Late goldenrod , verge d’or haute
Solidago altissima L. is the most common golderod of the Great Plains and eastern North America. It is distinguished by it short-hairy pubescence on the stems and leaves, its entire upper stem leaves that are thicker than the serrate upper stem leaves of S. canadensis (Semple & Cook 2006 FNA). Ploidy-level influenced traits have been used to separate the species from related taxa in floras where diploid and hexaploids are being compared. In areas where diploids, tetraploids and hexaploids of S. altissima occur sympatrically, then a trait like involucre height does not facilitate separation of taxa of equal ploidy levels.
Solidago altissima is the goldenrod that usually has the mid to upper stem ball galls caused by Eurosta. Rarely these can be seen on S. gigantea, which has its own lower stem gall parasites. Solidago altissima/insect relationships have been studied many times (e.g., Weis and Abrahamson 1986; Halverson et al. 2008b). The ecological literature on various aspects of S. altissima is too large to reference here.
Semple & Cook (2006 FNA) divided the species into two subspecies. More work by Semple et al. (2015) presented multivariate support for recognizing three varieties generally native to the eastern Canada and the northeastern quarter of the U.S., the southeastern U.S., and the Great Plains and Prairie Peninsula. Details of the range are still being clarified; published distribution maps do not separate var. pluricephala at all, and the literature reports distributions at the species level or at the subsp./var. level under multiple synonyms. In areas where varietal ranges are sympatric, the literature offers little to facilitate mapping via the internet and literature. Halverson et al. (2008a) noted the likely multiple origins of polyploids in S. altissima. Semple et al. (2015) discussed this in light of the recognized races in the species.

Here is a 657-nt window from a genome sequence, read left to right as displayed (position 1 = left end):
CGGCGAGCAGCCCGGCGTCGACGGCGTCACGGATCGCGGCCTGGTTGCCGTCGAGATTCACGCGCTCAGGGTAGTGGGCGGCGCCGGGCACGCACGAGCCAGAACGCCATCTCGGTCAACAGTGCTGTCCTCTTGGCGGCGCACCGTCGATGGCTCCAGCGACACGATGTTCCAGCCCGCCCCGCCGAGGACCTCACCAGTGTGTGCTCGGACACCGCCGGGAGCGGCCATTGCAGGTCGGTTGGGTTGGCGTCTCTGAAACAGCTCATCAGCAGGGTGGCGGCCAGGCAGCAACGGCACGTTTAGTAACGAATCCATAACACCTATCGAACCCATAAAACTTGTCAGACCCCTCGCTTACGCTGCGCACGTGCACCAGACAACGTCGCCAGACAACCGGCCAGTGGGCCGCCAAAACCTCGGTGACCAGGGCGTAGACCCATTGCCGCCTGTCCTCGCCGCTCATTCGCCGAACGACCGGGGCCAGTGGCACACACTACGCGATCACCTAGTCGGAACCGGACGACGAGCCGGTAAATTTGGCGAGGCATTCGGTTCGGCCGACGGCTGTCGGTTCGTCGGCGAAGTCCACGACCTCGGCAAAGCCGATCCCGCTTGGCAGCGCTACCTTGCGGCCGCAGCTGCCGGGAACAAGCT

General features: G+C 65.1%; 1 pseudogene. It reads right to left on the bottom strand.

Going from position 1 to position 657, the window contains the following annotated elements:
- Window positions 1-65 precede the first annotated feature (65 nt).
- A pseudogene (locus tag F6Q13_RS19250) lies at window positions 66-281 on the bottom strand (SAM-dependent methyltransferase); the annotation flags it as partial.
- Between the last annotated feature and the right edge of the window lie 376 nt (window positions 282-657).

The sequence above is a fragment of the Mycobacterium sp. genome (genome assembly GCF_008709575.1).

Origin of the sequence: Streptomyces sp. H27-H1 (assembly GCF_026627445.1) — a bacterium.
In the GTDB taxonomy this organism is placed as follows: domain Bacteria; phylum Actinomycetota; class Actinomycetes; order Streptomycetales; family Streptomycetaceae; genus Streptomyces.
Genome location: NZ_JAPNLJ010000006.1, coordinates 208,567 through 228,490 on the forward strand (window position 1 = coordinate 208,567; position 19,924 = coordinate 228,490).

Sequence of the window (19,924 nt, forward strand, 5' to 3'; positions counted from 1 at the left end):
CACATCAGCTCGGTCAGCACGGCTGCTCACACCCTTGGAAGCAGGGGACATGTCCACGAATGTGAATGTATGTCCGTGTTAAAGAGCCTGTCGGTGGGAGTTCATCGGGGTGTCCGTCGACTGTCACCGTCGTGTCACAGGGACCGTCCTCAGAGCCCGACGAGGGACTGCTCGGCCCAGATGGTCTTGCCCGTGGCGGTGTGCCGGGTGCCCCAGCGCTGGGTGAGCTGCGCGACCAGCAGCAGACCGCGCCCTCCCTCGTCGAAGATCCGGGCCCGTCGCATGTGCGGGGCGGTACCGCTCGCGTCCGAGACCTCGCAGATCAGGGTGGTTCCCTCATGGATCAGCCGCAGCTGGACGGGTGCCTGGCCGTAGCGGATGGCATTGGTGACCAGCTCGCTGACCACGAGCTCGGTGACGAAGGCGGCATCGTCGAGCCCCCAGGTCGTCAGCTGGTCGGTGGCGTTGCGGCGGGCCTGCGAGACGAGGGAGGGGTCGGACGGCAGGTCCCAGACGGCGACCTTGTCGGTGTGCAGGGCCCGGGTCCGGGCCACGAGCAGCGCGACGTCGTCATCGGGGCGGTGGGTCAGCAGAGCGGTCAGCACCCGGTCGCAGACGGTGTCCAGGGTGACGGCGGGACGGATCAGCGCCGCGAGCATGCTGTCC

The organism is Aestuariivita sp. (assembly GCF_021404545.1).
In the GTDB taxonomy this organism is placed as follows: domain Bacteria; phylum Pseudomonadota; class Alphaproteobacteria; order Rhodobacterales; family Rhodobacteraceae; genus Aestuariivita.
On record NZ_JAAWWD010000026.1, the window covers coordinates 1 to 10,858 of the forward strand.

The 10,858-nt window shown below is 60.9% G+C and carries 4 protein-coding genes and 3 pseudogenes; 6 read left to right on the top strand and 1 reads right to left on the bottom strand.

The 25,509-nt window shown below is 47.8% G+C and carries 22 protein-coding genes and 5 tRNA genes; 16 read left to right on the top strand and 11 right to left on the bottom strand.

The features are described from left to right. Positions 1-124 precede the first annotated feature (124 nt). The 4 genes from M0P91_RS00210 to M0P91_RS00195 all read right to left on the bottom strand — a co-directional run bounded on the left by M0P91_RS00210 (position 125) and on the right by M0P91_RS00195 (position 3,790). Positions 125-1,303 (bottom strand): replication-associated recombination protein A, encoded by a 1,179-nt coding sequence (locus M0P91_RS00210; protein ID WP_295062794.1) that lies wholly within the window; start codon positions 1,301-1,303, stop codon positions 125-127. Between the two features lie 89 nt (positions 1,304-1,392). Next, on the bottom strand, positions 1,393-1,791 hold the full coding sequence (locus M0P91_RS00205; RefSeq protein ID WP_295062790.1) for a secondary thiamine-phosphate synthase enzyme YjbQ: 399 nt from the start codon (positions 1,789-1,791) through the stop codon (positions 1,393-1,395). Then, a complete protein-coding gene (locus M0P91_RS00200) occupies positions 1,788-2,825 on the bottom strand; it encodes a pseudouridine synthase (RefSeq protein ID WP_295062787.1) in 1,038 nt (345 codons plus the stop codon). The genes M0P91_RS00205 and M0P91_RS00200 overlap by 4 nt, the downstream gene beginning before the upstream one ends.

Solidago altissima is a very weedy species and has become invasive in eastern and southern Asia and Australia and has been recently reported as present in Africa and Europe.
Solidago altissima was compared in a multivariate study to a number of Mexican species in the protologue of S. veracruzensis Semple (2018), which can be generally similar to S. altissima, particularly var. pluricephala
Weis, A.E., and W.G. Abrahamson. 1986. Evolution of host plant manipulation by gallmakers: ecological and genetic factors in the Solidago-Eurosta system. Amer. Naturalist 127: 681-895.
Halverson, K., Heard, S.B., Nason, J.D. & Stireman, J.O. 2008a. Origins, distribution, and local co-occurrence of polyploid cytotypes in Solidago altissima (Asteraceae). Amer. J. Bot. 95: 50–58.
Halverson, K., S.B. Heard, J.D. Nason and J.O. Stireman. 2008b. Differential attack on diploid, tetraploid, and hexaploid Solidago altissima L. by five insect gallmakers. Oecologia 154: 755-761.
Semple, J.C., H. Rahman, H., S. Bvosky, M.K. Sorour, K. Kornobis, R. Lopez Laphitz, and L. Tong. 2015. A multivariate morphometric study of the Solidago altissima complex and S. canadensis (Asteraceae: Astereae). Phytoneuron 2015-10. 1–31.
Cheek, M. D. and J.C. Semple. 2016. First official record of naturalised populations of Solidago altissima L. var. pluricephala M.C. Johnst. (Asteraceae: Astereae) in Africa. South Afr. J. Bot. 105: 333-336.
Verloove F., B.J.M. Zonneveld and J.C. Semple. 2017: First evidence for the presence of invasive Solidago altissima (Asteraceae) in Europe. Willdenowia 47: 69-75.
Semple, J.C. and K. Sankara Rao. 2017. Solidago altissima var. pluricephala (Asteraceae: Astereae) in India. Phytoneuron 2017-32. 1-7.
Semple, J.C. 2018. Solidago veracruzensis, a new species of goldenrod in S. subsect. Triplinerviae (Asteraceae: Astereae) from Mexico. Phytoneuron 2018-52: 1–18.
Last updated 13 August 2018 by J.C. Semple
© 2018 J.C. Semple, including all photographs unless otherwise indicated